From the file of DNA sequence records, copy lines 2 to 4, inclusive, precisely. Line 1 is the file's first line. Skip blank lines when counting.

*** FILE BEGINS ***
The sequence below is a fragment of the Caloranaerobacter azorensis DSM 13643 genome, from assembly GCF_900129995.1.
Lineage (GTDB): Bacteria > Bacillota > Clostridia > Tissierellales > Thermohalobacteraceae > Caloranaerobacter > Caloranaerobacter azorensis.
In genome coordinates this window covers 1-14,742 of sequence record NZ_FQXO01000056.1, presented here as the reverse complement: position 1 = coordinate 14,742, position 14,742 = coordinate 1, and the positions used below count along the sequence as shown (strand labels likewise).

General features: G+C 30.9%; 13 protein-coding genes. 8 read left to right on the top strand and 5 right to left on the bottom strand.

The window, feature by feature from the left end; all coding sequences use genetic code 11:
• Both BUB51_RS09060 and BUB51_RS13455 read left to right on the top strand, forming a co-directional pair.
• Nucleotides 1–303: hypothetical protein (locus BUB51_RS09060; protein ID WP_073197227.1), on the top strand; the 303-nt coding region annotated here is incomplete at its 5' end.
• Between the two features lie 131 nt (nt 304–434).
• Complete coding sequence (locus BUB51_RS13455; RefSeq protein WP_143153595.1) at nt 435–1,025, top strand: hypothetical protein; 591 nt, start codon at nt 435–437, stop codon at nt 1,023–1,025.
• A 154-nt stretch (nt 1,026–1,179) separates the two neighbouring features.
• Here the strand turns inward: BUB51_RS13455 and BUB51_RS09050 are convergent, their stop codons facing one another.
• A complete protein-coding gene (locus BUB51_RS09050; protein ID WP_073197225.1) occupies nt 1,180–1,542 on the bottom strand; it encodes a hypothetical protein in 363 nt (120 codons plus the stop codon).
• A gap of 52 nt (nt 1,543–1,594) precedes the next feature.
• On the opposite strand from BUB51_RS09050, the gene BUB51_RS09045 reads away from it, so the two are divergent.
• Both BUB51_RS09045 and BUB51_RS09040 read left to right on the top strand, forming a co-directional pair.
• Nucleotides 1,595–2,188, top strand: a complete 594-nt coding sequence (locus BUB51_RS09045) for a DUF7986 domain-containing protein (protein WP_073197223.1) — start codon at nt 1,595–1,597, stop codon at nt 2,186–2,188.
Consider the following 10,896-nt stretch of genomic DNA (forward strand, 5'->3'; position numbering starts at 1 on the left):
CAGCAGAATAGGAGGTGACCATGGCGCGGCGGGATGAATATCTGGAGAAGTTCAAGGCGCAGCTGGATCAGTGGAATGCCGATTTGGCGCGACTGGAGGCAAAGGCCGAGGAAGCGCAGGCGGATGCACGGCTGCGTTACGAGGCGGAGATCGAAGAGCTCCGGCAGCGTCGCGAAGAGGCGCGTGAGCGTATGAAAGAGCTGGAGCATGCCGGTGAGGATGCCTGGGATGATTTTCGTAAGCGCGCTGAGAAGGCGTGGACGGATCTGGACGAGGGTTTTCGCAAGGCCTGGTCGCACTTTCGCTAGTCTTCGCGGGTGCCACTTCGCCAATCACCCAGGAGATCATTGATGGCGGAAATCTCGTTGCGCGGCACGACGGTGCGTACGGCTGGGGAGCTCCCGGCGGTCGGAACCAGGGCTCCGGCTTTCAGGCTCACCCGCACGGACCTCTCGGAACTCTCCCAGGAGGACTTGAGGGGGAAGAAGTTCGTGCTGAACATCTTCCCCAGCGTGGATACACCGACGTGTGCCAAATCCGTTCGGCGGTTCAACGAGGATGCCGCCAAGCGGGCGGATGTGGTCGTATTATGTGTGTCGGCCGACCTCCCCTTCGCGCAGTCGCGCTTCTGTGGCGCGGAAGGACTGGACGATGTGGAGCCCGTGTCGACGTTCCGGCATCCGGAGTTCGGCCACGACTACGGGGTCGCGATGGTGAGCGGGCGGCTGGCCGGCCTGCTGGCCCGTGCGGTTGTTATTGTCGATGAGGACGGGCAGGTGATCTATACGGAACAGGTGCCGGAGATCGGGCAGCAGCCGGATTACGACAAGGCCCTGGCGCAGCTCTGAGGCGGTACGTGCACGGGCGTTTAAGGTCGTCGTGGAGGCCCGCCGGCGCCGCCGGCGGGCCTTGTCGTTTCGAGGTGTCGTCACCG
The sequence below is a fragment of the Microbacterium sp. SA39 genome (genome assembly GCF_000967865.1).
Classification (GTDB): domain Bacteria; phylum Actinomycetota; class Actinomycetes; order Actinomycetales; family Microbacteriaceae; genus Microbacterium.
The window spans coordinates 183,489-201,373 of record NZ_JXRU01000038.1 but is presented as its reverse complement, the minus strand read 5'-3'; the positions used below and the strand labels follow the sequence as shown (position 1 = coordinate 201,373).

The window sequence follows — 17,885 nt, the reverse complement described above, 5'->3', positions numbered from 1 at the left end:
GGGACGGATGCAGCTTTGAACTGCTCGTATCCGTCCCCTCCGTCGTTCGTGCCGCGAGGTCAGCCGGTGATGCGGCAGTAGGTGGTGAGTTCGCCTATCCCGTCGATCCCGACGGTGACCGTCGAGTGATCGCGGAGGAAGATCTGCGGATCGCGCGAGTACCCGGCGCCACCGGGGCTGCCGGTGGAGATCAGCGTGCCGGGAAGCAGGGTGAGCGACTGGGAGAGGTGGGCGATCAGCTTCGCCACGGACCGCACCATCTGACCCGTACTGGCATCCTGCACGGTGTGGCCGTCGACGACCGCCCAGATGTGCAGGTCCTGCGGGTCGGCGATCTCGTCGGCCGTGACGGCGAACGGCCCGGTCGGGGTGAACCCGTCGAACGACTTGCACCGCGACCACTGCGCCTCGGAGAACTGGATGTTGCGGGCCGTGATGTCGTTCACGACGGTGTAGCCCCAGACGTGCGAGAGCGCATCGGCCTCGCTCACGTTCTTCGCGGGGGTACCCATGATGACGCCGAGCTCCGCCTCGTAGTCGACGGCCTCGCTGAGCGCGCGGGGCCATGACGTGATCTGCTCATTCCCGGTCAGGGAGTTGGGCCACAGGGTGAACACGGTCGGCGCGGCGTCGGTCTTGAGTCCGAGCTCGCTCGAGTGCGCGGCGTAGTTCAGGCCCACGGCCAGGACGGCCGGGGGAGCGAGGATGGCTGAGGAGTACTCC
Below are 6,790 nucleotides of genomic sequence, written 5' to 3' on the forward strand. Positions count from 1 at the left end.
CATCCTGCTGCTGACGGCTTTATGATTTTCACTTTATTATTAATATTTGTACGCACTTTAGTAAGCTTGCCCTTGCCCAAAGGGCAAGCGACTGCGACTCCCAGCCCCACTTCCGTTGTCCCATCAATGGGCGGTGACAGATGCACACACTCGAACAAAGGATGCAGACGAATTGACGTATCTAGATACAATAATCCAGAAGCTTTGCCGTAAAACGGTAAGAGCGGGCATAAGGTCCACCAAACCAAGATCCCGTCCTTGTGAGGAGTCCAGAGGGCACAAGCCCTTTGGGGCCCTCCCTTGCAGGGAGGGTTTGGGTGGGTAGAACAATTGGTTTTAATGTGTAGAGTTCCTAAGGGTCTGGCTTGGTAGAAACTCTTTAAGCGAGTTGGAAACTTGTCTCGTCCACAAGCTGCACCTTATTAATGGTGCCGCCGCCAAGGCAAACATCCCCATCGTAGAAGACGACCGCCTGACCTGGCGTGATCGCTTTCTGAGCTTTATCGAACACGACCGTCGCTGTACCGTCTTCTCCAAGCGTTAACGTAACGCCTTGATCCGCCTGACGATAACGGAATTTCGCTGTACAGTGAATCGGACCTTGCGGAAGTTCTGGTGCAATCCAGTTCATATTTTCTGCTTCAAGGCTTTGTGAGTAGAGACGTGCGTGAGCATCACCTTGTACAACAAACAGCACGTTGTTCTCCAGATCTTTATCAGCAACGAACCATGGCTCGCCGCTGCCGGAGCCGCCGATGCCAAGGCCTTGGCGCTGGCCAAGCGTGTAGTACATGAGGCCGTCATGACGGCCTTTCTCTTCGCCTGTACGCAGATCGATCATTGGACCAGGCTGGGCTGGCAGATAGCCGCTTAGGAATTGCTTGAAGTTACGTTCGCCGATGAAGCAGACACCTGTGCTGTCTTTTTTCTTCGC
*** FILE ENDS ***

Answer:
Lineage (GTDB): Bacteria > Bacillota > Clostridia > Tissierellales > Thermohalobacteraceae > Caloranaerobacter > Caloranaerobacter azorensis.
In genome coordinates this window covers 1-14,742 of sequence record NZ_FQXO01000056.1, presented here as the reverse complement: position 1 = coordinate 14,742, position 14,742 = coordinate 1, and the positions used below count along the sequence as shown (strand labels likewise).

General features: G+C 30.9%; 13 protein-coding genes. 8 read left to right on the top strand and 5 right to left on the bottom strand.